Dr. Jos Wennink


Jos obtained his Bachelor of Science in Biomedical Engineering at the University of Twente, Enschede in 2006. He graduated at the Polymer chemistry and Biomaterials group on “Stereocomplexation of poly(lactide)’s and their triblock copolymers”. He obtained Master of Science degree in Biomedical Engineering (Molecular, cellular & Tissue Engineering) at the same group with the Master thesis titled, “Porous poly(trimethylene carbonate) tubular scaffolds for tissue engineering small-diameter blood vessels”.

Summary of Research

In situ forming hydrogels for regeneration of cartilage

For a long time, cartilage defects were considered to be extremely difficult to repair due to the low regenerative capacity of articular chondrocytes. However, the development of the autologous chondrocyte transplantation technique and the progress of the tissue engineering field have suggested that repair of cartilage actually might be feasible. This led to the development of numerous strategies for repair or replacement of the damaged cartilage. Most of these methods are patient invasive were the joint is cut open so the scaffold can be placed at the site of the defect. A patient non invasive method would be more suitable and could help in the regeneration of cartilage. One of the promising approaches for a non-invasive method is an in situ forming hydrogel.

Hydrogels are water swollen, insoluble networks of crosslinked hydrophilic polymers. Due to their similarly with extra cellular matrix hydrogels have received much interest for their potential use in tissue engineering and drug delivery systems. Many hydrogels have been found to be biocompatible with strongly reduced protein interaction, and their soft rubbery nature minimizes damage to surrounding tissue.

The most commonly used synthetic hydrogels are based on poly(ethylene glycol) (PEG). Due to its high hydrophilicity PEG shows hardly any reactions with proteins and surrounding tissue, thereby causing attachment problems between the hydrogel and the cartilage tissue. In this project it is aimed to improve the attachment and interface between hydrogels and the cartilage tissue and thus facilitating an improved regeneration process of cartilage.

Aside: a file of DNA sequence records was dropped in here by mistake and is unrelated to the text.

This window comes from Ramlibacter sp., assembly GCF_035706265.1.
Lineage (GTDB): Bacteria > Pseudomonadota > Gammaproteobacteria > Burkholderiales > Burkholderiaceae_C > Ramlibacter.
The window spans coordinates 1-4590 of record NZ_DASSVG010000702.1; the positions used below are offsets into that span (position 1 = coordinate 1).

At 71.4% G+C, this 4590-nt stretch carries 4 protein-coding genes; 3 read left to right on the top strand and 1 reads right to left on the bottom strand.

Wennink, J.W.H., Song, Y., Poot, A.A., Vermes, I., Feijen, J., Grijpma, D.W. Evaluation of tubular poly(trimethylene carbonate) tissue engineering scaffolds in a circulating pulsatile flow system, (2011), International Journal of Artificial Organs, 34 (2), pp. 161-171. DOI: 10.5301/IJAO.2011.6396

Song, Y., Wennink, J.W.H., Kamphuis, M.M.J., Sterk, L.M.T., Vermes, I., Poot, A.A., Feijen, J., Grijpma, D.W. Dynamic culturing of smooth muscle cells in tubular poly(trimethylene carbonate) scaffolds for vascular tissue engineering, (2011), Tissue Engineering - Part A, 17 (3-4), pp. 381-387. DOI: 10.1089/ten.tea.2009.0805

Song, Y., Wennink, J.W.H., Kamphuis, M.M.J., Vermes, I., Poot, A.A., Feijen, J., Grijpma, D.W. Effective seeding of smooth muscle cells into tubular poly(trimethylene carbonate) scaffolds for vascular tissue engineering, (2010), Journal of Biomedical Materials Research - Part A, 95 A (2), pp. 440-446. DOI: 10.1002/jbm.a.32859

Jos Wennink defended his thesis titled “Biodegradable Hydrogels by Physical and Enzymatic Crosslinking of Biomacromolecules” on 27 March 2013

Contact Details

E-mail: J.W.H.Wennink@utwente.nl